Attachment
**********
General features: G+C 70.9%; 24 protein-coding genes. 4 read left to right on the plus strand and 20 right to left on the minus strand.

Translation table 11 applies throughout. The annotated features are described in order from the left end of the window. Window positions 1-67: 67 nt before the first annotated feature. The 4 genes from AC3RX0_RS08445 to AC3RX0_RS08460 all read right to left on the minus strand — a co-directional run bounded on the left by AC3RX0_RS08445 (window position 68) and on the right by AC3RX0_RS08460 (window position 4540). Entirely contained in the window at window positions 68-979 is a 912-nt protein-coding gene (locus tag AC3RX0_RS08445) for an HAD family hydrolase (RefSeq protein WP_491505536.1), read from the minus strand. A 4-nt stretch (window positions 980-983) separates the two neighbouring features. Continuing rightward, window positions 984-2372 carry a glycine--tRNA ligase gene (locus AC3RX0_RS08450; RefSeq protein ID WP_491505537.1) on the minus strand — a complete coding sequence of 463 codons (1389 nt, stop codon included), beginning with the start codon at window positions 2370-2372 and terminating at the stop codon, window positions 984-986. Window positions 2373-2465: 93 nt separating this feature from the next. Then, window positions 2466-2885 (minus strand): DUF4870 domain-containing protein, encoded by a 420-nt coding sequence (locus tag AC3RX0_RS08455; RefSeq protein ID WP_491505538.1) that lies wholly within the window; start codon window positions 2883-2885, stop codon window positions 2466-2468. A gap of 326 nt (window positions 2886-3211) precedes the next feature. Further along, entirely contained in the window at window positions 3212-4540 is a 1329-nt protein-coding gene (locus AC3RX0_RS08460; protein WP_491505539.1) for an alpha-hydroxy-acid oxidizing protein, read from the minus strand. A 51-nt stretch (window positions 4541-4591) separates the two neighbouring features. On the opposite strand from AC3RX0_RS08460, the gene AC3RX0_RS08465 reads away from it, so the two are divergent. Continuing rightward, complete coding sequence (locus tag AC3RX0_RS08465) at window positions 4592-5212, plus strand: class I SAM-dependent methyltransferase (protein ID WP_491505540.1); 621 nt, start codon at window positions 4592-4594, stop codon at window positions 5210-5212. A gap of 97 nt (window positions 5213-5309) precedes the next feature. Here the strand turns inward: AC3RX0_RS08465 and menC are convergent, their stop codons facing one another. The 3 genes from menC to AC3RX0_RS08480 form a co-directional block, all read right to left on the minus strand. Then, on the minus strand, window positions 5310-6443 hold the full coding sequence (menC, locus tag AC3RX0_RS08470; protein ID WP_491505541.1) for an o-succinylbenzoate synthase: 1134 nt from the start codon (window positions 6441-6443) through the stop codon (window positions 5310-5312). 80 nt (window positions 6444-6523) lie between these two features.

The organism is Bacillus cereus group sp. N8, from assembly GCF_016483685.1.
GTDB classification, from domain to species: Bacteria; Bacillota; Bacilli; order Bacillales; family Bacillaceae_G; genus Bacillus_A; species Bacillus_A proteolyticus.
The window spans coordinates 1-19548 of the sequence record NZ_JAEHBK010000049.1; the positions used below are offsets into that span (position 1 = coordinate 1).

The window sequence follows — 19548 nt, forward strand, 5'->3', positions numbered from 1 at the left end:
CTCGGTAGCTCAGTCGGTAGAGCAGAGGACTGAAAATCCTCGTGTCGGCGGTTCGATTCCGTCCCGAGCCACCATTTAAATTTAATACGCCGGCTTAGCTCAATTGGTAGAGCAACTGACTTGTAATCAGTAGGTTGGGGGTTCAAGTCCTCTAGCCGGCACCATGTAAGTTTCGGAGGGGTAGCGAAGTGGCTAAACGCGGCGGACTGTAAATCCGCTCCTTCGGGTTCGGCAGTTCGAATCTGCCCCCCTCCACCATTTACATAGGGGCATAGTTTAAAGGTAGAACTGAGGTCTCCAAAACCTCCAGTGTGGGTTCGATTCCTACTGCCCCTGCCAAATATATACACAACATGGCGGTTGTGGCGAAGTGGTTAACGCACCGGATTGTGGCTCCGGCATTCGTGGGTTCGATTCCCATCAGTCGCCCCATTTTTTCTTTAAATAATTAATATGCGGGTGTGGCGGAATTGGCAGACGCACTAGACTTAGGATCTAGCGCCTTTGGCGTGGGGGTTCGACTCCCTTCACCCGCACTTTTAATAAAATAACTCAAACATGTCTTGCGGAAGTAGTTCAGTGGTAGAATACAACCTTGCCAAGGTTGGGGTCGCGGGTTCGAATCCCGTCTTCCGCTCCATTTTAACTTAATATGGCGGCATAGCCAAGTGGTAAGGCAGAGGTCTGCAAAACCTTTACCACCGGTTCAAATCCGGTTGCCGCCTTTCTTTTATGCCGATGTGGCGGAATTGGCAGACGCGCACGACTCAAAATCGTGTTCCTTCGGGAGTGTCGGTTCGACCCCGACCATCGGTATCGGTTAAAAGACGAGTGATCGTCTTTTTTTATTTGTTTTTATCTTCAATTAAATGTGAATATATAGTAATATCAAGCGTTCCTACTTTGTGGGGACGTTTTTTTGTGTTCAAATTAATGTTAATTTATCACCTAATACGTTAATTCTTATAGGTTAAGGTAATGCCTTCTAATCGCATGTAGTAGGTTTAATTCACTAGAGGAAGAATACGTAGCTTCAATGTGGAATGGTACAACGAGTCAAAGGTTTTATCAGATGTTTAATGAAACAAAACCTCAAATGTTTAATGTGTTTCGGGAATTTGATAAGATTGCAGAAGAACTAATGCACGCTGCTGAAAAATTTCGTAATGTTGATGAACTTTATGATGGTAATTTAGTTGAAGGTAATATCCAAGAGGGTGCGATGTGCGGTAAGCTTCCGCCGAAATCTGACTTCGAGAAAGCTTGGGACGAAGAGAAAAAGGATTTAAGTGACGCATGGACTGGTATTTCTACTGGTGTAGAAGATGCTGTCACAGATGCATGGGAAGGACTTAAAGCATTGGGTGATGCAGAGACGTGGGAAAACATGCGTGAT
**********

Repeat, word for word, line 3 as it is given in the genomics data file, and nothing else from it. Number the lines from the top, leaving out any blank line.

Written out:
The organism is Bacillus cereus group sp. N8, from assembly GCF_016483685.1.